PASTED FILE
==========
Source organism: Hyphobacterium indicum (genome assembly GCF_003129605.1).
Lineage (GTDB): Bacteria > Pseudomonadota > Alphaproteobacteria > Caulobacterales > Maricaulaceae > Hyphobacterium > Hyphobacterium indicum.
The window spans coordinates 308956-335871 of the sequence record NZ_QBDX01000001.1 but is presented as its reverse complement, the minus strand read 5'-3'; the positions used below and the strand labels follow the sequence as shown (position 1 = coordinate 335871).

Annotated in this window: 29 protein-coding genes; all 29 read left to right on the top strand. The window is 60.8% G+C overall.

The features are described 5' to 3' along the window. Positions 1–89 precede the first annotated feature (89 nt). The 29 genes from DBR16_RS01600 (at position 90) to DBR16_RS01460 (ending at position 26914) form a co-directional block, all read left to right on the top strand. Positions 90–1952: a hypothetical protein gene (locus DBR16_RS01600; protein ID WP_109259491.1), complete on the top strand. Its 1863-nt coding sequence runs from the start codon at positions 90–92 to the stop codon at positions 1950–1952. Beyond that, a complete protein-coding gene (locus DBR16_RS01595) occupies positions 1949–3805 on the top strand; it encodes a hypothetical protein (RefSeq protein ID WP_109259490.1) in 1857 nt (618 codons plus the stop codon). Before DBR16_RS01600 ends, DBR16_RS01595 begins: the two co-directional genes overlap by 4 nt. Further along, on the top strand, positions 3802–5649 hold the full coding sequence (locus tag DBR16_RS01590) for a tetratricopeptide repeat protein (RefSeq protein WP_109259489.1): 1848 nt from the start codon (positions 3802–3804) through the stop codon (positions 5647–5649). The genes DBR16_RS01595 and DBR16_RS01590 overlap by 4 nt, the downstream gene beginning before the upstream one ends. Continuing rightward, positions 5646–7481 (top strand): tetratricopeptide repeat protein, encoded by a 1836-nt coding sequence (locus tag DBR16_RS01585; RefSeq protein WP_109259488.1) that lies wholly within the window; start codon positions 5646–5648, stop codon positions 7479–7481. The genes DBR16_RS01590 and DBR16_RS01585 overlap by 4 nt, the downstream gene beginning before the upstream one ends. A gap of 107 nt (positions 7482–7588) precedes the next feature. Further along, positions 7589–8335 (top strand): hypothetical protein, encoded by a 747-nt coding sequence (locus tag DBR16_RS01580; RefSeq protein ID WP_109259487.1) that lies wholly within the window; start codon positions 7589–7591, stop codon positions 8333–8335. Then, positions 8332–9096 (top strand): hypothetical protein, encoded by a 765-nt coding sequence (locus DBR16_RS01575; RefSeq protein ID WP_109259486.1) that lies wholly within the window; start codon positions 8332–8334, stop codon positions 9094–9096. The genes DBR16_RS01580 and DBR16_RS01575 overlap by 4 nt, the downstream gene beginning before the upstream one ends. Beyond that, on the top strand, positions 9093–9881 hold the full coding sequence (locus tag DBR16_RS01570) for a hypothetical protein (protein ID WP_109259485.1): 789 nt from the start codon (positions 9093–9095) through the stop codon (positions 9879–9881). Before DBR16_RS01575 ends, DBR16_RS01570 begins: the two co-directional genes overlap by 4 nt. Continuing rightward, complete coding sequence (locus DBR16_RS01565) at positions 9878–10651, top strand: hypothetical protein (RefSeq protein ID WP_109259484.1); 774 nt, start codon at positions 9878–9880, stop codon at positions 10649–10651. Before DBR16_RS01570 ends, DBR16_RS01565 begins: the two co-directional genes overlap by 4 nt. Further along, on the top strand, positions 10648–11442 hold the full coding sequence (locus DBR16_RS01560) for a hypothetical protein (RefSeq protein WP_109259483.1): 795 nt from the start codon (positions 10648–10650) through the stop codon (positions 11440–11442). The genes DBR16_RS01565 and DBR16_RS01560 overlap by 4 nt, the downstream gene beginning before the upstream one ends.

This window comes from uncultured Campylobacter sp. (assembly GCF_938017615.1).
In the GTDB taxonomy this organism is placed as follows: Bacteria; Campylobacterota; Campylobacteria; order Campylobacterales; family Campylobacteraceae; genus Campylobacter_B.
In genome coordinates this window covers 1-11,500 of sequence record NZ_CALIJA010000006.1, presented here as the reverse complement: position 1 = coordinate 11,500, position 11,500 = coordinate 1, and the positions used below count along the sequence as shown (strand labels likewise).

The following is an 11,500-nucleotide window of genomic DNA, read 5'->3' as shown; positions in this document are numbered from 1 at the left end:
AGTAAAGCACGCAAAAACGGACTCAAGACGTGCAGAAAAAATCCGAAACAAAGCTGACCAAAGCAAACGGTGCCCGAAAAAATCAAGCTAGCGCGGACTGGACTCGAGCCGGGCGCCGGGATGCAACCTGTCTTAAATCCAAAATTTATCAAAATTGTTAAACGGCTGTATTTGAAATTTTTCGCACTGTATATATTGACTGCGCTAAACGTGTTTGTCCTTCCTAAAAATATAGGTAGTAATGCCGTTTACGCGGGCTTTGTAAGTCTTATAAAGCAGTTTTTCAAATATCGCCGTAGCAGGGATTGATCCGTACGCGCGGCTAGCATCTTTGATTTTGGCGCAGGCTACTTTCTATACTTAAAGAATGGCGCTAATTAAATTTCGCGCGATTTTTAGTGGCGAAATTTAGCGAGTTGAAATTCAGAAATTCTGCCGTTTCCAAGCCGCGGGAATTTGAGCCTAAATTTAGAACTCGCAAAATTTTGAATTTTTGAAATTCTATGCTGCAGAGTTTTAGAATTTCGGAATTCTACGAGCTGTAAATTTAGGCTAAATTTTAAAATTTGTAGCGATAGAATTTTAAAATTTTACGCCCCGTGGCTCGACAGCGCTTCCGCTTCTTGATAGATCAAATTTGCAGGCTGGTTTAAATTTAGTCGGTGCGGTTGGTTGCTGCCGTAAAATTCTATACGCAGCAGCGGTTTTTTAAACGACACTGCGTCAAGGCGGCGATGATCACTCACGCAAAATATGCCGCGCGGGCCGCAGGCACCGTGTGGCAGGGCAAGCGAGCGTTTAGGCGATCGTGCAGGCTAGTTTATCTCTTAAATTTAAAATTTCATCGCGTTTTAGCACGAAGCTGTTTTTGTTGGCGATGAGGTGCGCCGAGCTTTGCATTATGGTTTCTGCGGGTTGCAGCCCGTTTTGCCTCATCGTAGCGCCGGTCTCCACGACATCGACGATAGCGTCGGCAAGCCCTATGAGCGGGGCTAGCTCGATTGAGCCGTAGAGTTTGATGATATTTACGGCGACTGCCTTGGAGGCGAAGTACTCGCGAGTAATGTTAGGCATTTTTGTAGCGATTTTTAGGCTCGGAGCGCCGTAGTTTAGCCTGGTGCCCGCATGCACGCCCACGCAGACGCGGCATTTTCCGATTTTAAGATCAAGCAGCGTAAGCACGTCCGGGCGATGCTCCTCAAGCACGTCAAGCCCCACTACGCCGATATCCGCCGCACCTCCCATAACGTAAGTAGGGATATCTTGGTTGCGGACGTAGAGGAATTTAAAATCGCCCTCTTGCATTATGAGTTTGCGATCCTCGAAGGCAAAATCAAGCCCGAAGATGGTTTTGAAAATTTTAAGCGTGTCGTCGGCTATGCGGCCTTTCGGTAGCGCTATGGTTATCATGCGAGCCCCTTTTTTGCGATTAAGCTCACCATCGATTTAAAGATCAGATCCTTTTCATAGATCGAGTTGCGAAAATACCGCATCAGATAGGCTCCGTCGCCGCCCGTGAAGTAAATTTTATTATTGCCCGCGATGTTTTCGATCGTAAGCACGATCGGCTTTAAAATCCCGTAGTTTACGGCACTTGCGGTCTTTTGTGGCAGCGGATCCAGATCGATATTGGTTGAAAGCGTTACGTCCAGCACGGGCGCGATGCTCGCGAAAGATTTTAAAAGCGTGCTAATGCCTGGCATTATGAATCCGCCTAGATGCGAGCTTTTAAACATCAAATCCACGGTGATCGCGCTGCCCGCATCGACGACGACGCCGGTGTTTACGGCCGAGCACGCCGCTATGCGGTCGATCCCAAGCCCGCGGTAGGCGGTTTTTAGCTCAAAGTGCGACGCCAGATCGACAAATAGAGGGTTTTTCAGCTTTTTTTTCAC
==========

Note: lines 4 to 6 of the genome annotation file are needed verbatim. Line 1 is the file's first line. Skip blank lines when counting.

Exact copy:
Annotated in this window: 29 protein-coding genes; all 29 read left to right on the top strand. The window is 60.8% G+C overall.

The features are described 5' to 3' along the window. Positions 1–89 precede the first annotated feature (89 nt). The 29 genes from DBR16_RS01600 (at position 90) to DBR16_RS01460 (ending at position 26914) form a co-directional block, all read left to right on the top strand. Positions 90–1952: a hypothetical protein gene (locus DBR16_RS01600; protein ID WP_109259491.1), complete on the top strand. Its 1863-nt coding sequence runs from the start codon at positions 90–92 to the stop codon at positions 1950–1952. Beyond that, a complete protein-coding gene (locus DBR16_RS01595) occupies positions 1949–3805 on the top strand; it encodes a hypothetical protein (RefSeq protein ID WP_109259490.1) in 1857 nt (618 codons plus the stop codon). Before DBR16_RS01600 ends, DBR16_RS01595 begins: the two co-directional genes overlap by 4 nt. Further along, on the top strand, positions 3802–5649 hold the full coding sequence (locus tag DBR16_RS01590) for a tetratricopeptide repeat protein (RefSeq protein WP_109259489.1): 1848 nt from the start codon (positions 3802–3804) through the stop codon (positions 5647–5649). The genes DBR16_RS01595 and DBR16_RS01590 overlap by 4 nt, the downstream gene beginning before the upstream one ends. Continuing rightward, positions 5646–7481 (top strand): tetratricopeptide repeat protein, encoded by a 1836-nt coding sequence (locus tag DBR16_RS01585; RefSeq protein WP_109259488.1) that lies wholly within the window; start codon positions 5646–5648, stop codon positions 7479–7481. The genes DBR16_RS01590 and DBR16_RS01585 overlap by 4 nt, the downstream gene beginning before the upstream one ends. A gap of 107 nt (positions 7482–7588) precedes the next feature. Further along, positions 7589–8335 (top strand): hypothetical protein, encoded by a 747-nt coding sequence (locus tag DBR16_RS01580; RefSeq protein ID WP_109259487.1) that lies wholly within the window; start codon positions 7589–7591, stop codon positions 8333–8335. Then, positions 8332–9096 (top strand): hypothetical protein, encoded by a 765-nt coding sequence (locus DBR16_RS01575; RefSeq protein ID WP_109259486.1) that lies wholly within the window; start codon positions 8332–8334, stop codon positions 9094–9096. The genes DBR16_RS01580 and DBR16_RS01575 overlap by 4 nt, the downstream gene beginning before the upstream one ends. Beyond that, on the top strand, positions 9093–9881 hold the full coding sequence (locus tag DBR16_RS01570) for a hypothetical protein (protein ID WP_109259485.1): 789 nt from the start codon (positions 9093–9095) through the stop codon (positions 9879–9881). Before DBR16_RS01575 ends, DBR16_RS01570 begins: the two co-directional genes overlap by 4 nt. Continuing rightward, complete coding sequence (locus DBR16_RS01565) at positions 9878–10651, top strand: hypothetical protein (RefSeq protein ID WP_109259484.1); 774 nt, start codon at positions 9878–9880, stop codon at positions 10649–10651. Before DBR16_RS01570 ends, DBR16_RS01565 begins: the two co-directional genes overlap by 4 nt. Further along, on the top strand, positions 10648–11442 hold the full coding sequence (locus DBR16_RS01560) for a hypothetical protein (RefSeq protein WP_109259483.1): 795 nt from the start codon (positions 10648–10650) through the stop codon (positions 11440–11442). The genes DBR16_RS01565 and DBR16_RS01560 overlap by 4 nt, the downstream gene beginning before the upstream one ends.

This window comes from uncultured Campylobacter sp. (assembly GCF_938017615.1).